Czech in Austria is currently spoken almost exclusively in Vienna (above all in districts III, V, X, XI, XV, XVII, XX and XXI), even though a hundred years ago there were important groups of Czech speakers in many localities of Lower Austria.
It is a western Slav language. Viennese Czech (see Fisher 1968) is written in conformity with the norm of the motherland, even though its popular variety reflects the particular dialects of the regions of immigration (Central Bohemia and Mahren), and include a number of interferences with German. All the Viennese Czechs master German in addition to Czech, their degree of bilingualism varying from one individual to the other (most of the time with the dominance of German).
The number of Viennese Czechs diminished after 1918 and after 1945, more than 150,000 people returned to Czechoslovakia after 1918. According to the latest census of 1991 (we do not have access to the recent surveys), there are about 10,000 people who use Czech (in comparison with 300,000 people in 1910, or 15% of the total population). However, for various reasons, official surveys and the census do not constitute adequate means for measuring the influence of minorities or of linguistic communities. At the time of the census or of the linguistic surveys there existed an atmosphere of linguistic and ethnic struggle. Taking into account the political cleavages among the Viennese Czechs which have existed for decades (notably for reasons of political evolution in Czechoslovakia since 1948), many Czech speakers refuse to recognise their Czech ethnicity. Placed in the position of having to identify themselves in the linguistic census, and thereby to make a gesture of linguistic loyalty, they choose not to associate with the values of their political adversaries.
If one adjusts the official figures by taking these considerations into account, there are at least 20,000 speakers of Czech in Vienna, that is about 2% of the total population of the capital.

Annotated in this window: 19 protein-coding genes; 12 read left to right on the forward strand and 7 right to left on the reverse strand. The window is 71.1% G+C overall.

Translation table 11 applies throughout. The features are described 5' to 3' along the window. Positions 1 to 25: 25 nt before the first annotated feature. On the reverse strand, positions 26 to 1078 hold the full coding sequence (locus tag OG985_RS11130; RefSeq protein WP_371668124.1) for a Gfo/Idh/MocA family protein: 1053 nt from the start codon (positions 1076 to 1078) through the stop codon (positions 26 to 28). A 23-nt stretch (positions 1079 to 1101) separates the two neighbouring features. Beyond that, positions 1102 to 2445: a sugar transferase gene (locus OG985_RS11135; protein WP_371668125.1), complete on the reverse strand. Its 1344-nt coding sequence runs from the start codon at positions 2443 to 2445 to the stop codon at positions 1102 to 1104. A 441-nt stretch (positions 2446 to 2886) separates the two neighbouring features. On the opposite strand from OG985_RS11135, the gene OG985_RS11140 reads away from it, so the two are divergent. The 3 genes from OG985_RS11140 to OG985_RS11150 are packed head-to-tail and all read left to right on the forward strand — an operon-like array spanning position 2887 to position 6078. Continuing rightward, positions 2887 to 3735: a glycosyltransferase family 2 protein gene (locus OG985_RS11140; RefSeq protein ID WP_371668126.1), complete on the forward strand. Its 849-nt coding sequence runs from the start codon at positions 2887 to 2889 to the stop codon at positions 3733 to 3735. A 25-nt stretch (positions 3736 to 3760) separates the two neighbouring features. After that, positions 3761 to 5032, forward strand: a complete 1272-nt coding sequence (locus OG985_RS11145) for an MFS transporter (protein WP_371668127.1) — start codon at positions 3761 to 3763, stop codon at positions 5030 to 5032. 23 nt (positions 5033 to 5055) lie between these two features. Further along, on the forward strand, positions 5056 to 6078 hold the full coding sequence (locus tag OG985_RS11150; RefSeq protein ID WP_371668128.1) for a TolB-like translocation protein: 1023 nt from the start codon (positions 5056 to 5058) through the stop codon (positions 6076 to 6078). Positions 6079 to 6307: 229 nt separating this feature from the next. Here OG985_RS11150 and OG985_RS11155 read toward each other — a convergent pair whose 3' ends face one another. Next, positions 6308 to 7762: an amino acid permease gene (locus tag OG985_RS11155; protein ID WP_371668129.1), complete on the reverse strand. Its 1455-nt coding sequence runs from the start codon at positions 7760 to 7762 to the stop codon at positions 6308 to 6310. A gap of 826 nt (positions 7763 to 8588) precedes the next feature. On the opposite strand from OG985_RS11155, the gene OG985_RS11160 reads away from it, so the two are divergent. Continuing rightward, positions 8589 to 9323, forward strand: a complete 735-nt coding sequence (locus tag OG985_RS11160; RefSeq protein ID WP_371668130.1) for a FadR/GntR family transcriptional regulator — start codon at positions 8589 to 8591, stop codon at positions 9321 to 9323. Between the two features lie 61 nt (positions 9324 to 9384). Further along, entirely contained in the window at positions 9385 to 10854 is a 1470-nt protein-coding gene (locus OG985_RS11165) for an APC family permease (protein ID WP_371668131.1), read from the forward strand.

The Czechs (consisting mainly of artisans, workers and unemployed) were displaced in the 19th century by important waves in the context where the capital of the Hapsburg Empire was in expansion, with some of the immigrants remaining whereas others returned to the countryside. They were employed in Vienna in the construction, industrial and service (auxiliary aids, cooks, receptionists etc.) sectors where they established their own family enterprises (the typical professions of the Viennese Czechs are as tailors, cobblers, carpenters). At the beginning of the second half of the 19th century, the Czechs in Vienna founded many associations (sporting, educational, leisure, or for the defence of their interests), and also political parties; they created theatre groups, and Czech was taught in the schools of Vienna very early. Because of the mainly proletarian background of the Czech immigrants and of the status of the Czechs under the monarchy, the Czechs enjoyed little prestige in Vienna. The Czechs of Vienna enjoyed a period of grace prior to the First World War. During the period of Austrian fascism and under the Nazi regime the Viennese Czechs, mainly the social democrats and the Communists, were victims of oppression. The first uprising against the Nazi regime derived from among the ranks of the Viennese Czechs, who experienced considerable loss of life during the Nazi period. The movement of Czechoslovak refugees after 1948 only contributed a small number of people to the Viennese Czechs, since generally the 'new' migrants could not identify with the 'older' immigrants (essentially linked to the workers movement). From the start the infrastructure of the Viennese Czechs was orientated towards Czechoslovakia. During the monarchy Slovakia pertained to the Hungarian part of the Empire and the migration towards Vienna was quantitatively less than that of the Czechs. In general, one can say that the different ethnic groups did not constitute closed groups in Vienna, but that they lived mainly as a function of their social relations and their employment conditions.